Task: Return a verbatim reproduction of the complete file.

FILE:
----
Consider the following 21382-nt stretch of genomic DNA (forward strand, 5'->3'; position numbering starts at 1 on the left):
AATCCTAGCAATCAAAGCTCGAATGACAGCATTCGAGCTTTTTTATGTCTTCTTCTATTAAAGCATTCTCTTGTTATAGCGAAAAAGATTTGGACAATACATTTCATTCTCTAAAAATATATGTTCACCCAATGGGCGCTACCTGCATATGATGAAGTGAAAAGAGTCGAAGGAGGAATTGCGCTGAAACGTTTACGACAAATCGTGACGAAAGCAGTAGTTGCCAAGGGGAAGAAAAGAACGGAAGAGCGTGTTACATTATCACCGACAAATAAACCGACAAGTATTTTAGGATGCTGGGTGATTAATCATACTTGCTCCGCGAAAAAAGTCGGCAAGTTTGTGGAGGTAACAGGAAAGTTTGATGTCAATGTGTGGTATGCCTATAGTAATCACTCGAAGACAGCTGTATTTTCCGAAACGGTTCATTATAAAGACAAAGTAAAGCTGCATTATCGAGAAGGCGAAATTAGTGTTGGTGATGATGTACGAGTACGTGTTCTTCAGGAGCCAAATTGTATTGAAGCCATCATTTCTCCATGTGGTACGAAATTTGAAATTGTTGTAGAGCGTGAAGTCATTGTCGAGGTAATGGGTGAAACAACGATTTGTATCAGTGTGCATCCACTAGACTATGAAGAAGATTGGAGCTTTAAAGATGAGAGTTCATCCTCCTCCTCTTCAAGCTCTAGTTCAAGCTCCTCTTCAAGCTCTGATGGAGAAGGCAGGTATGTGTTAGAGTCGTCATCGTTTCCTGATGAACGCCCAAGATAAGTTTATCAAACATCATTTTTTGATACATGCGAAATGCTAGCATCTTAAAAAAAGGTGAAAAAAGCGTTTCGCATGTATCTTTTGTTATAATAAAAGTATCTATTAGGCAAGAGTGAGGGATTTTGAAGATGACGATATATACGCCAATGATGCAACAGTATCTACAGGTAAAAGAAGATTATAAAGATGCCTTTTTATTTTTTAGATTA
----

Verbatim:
Consider the following 21382-nt stretch of genomic DNA (forward strand, 5'->3'; position numbering starts at 1 on the left):
AATCCTAGCAATCAAAGCTCGAATGACAGCATTCGAGCTTTTTTATGTCTTCTTCTATTAAAGCATTCTCTTGTTATAGCGAAAAAGATTTGGACAATACATTTCATTCTCTAAAAATATATGTTCACCCAATGGGCGCTACCTGCATATGATGAAGTGAAAAGAGTCGAAGGAGGAATTGCGCTGAAACGTTTACGACAAATCGTGACGAAAGCAGTAGTTGCCAAGGGGAAGAAAAGAACGGAAGAGCGTGTTACATTATCACCGACAAATAAACCGACAAGTATTTTAGGATGCTGGGTGATTAATCATACTTGCTCCGCGAAAAAAGTCGGCAAGTTTGTGGAGGTAACAGGAAAGTTTGATGTCAATGTGTGGTATGCCTATAGTAATCACTCGAAGACAGCTGTATTTTCCGAAACGGTTCATTATAAAGACAAAGTAAAGCTGCATTATCGAGAAGGCGAAATTAGTGTTGGTGATGATGTACGAGTACGTGTTCTTCAGGAGCCAAATTGTATTGAAGCCATCATTTCTCCATGTGGTACGAAATTTGAAATTGTTGTAGAGCGTGAAGTCATTGTCGAGGTAATGGGTGAAACAACGATTTGTATCAGTGTGCATCCACTAGACTATGAAGAAGATTGGAGCTTTAAAGATGAGAGTTCATCCTCCTCCTCTTCAAGCTCTAGTTCAAGCTCCTCTTCAAGCTCTGATGGAGAAGGCAGGTATGTGTTAGAGTCGTCATCGTTTCCTGATGAACGCCCAAGATAAGTTTATCAAACATCATTTTTTGATACATGCGAAATGCTAGCATCTTAAAAAAAGGTGAAAAAAGCGTTTCGCATGTATCTTTTGTTATAATAAAAGTATCTATTAGGCAAGAGTGAGGGATTTTGAAGATGACGATATATACGCCAATGATGCAACAGTATCTACAGGTAAAAGAAGATTATAAAGATGCCTTTTTATTTTTTAGATTA